Life's too serious to be taken seriously.
    No Gods No Masters.

  15. #15


    Doshin
    St

  16. #16
    Thank you for your practice Horin, and much Metta.

    Gassho,
    Jakuden
    SatToday
    清 道 寂田
    SEIDO JAKUDEN
    I am a novice priest. Any resemblance my posts may have to actual teachings about the Dharma, living or dead, is purely coincidental (and just my attempt to be helpful).

  17. #17
    Sending you metta Horin

    Gassho, Tomás
    Sat&LaH

  18. #18



    Gassho,
    Judy
    SAT

  19. #19
    Thank you all for wishes and Metta.
    Up to now, no therapy is working really well.
    All I can do is trying to wait and trust in the work of the doctors. And sit zazen.

    Yesterday I was reading somewhere a quote, I think by kosho uchiyama roshi.. My free translation into English is something like:

    "This body is a bag of bones,
    Our mind is walls and fences,
    The phenomena are just like drunkards."

    Although I feel resistance against the circumstances, I try to surrender to life and try what is possible for me. What else can I do? Certain things will come, if I want or not.

    Gassho

    Horin

    Stlah



    Enviado desde mi BLA-L29 mediante Tapatalk

  20. #20
    Sitting with you, Horin.

    Gassho
    Sat, lah
    求道芸化 Kyudo Geika
    I am just a priest-in-training, please do not take anything I say as a teaching.

  21. #21
    Thank you for your post, Horin. Metta to you.
    Gassho,
    James
    Sat today

  22. #22


    Sitting with you, as ever.

    Gassho,

    heiso.

    StLah

  23. #23


    Gassho,
    Nengei
    Sat today. LAH.

  24. #24
    Today, I made the mistake of using Google what caused many sorrows.

    Most of the time I'm confident, yet here and there I'm not sure how everything will continue. For 4 weeks, I feel sick, at least, the fever is gone for now. When I feel too bad, ibuprofen helps from time to time. Antibiotics are obviously not working properly but I try to support the cure with 3 cloves of garlic a day (apologies to my wife, kids and colleagues), manuka honey and other stuff that might work against the infections that I brought from the hospital.

    But at least my practice became more intense, so I manage to sit more zazen. Another side effect is that I'm reading many teachings (oh, I assume it's the fear of annihilation that drives me to practice more and to deal with the teachings - as if I will get satisfying answers.. Or as if there's any benefit.. ). Nonetheless it's a good thing to empty the mind and gain some energy to deepen the own practice on the way. Crisis are opportunities to learn, for sure.

    BTW, a very inspiring teaching from Dogens Shobogenzo Zuimonki (Book 1-14):



    "In an evening talk Dogen said,

    Even people in the secular world must concentrate on one thing and learn it thoroughly enough to be able to do it in front of others rather than learn many things at the same time, without truly accomplishing any of them.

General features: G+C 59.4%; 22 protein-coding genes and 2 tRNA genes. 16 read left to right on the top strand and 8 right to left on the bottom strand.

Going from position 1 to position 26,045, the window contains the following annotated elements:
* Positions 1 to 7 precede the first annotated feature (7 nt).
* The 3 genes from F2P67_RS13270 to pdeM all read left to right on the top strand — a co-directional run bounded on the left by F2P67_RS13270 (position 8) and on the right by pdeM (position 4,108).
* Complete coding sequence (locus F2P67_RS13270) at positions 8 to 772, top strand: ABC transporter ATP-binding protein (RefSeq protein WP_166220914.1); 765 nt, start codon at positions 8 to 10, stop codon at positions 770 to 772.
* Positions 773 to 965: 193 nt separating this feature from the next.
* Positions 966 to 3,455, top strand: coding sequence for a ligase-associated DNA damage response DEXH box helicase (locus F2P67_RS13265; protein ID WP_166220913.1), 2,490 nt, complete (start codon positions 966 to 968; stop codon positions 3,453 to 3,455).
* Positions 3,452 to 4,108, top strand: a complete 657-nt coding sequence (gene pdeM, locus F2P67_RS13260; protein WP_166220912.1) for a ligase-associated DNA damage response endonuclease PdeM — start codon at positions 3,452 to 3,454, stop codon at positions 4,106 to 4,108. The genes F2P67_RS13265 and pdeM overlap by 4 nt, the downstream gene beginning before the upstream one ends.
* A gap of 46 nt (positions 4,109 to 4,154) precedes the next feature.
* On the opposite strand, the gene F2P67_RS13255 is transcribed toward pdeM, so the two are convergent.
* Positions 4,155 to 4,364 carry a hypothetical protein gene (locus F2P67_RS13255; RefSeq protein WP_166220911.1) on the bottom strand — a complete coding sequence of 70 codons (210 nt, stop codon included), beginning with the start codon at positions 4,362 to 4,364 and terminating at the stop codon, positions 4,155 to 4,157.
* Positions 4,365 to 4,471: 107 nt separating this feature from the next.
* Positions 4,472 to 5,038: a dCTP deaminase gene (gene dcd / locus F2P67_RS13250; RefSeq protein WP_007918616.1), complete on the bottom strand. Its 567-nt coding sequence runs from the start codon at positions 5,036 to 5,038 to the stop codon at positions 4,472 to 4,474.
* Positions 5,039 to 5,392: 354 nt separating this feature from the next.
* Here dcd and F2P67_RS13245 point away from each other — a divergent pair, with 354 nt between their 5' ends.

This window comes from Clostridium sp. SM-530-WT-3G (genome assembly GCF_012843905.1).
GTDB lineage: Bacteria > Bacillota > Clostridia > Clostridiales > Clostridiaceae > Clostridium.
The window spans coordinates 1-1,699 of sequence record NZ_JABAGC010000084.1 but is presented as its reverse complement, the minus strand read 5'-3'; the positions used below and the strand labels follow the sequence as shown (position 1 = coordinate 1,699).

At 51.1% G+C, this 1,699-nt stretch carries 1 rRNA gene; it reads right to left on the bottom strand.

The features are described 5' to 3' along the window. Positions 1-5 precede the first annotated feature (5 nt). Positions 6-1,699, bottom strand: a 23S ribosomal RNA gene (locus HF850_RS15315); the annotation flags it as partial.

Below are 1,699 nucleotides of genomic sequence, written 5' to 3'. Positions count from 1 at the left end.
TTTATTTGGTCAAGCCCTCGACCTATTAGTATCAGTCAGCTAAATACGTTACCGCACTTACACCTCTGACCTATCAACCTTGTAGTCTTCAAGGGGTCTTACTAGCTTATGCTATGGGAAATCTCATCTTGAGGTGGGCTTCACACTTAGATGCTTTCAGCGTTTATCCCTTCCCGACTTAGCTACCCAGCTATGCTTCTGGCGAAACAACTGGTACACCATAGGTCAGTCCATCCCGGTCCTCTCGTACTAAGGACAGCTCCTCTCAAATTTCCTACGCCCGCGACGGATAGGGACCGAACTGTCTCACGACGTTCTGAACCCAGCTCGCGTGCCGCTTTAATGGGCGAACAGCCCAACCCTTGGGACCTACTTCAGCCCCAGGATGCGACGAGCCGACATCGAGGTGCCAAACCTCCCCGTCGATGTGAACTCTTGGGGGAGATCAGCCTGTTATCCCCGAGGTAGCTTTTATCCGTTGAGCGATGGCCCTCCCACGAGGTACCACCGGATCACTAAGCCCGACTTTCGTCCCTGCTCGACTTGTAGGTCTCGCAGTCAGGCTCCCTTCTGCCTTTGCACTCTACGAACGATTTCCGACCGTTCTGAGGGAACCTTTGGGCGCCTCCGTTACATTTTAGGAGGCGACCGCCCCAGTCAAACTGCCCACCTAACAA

This holds all the more true for the buddha-dharma, which transcends the secular world, and has never been learned or practiced from the beginningless beginning. We are still unfamiliar with it. Also, our capacity is poor. If we try to learn many things about this lofty and boundless buddha-dharma, we will not attain even one thing. Even if we devote ourselves to only one thing, because of our inferior capacity and nature, it will be difficult to clarify buddha-dharma thoroughly in one lifetime. Students, concentrate on one thing.

    Ejo asked, “If so, what thing or what practice should we choose to devote ourselves to among the various ways of practice of the buddha-dharma?”

    Dogen replied, “It depends upon one’s character or capability, however, up to now, it is zazen which has been handed down and concentrated on in the communities of the patriarchs. This practice is suitable for all people and can be practiced by those of superior, mediocre, or inferior capabilities. When I was in China, in the assembly of my late master Tendo Nyojo, I sat zazen day and night after I heard this truth. When it was extremely hot or cold, monks there stopped sitting for a while because they were afraid of getting sick. At the time, I thought to myself, “I may become sick and die. Still, I should just practice zazen. What is the use of clinging to this body? How can I refrain from practice when I am not sick? Dying from illness because of practice accords with my original wish. First of all, I am fortunate to be able to practice and die in an assembly under a good teacher in great China, and to be buried by such great people with an authentic Buddhist funeral. If I were to die in Japan, it would be impossible to have a funeral service performed by such people according to the Buddhist rituals. If I were to die during practice before clarifying enlightenment, I would be born into the family of Buddha again because of having established the relationship. It is meaningless to live long without practicing. It is useless. Furthermore, even if I wished to keep my body secure and healthy, I might drown in the ocean or meet an accidental death; how regrettable it would be’!

    With such resolve, I continually sat upright day and night. Yet I never once got sick. Now, each of you should practice exclusively and wholeheartedly. Ten out of ten of you will attain the Way. My late master Tendo encouraged us in this way.”

    Just after Dogen met Tendo Nyojo, his Japanese teacher Myozen who came to China with him died in the infirmary of the monastery. Also the voyage between China and Japan was very hazardous. So there was no exaggeration in Dogen’s resolution."


    Sorry for that much text


    Gassho,
    Horin

    Stlah
    Last edited by Horin; 01-16-2021 at 08:56 PM.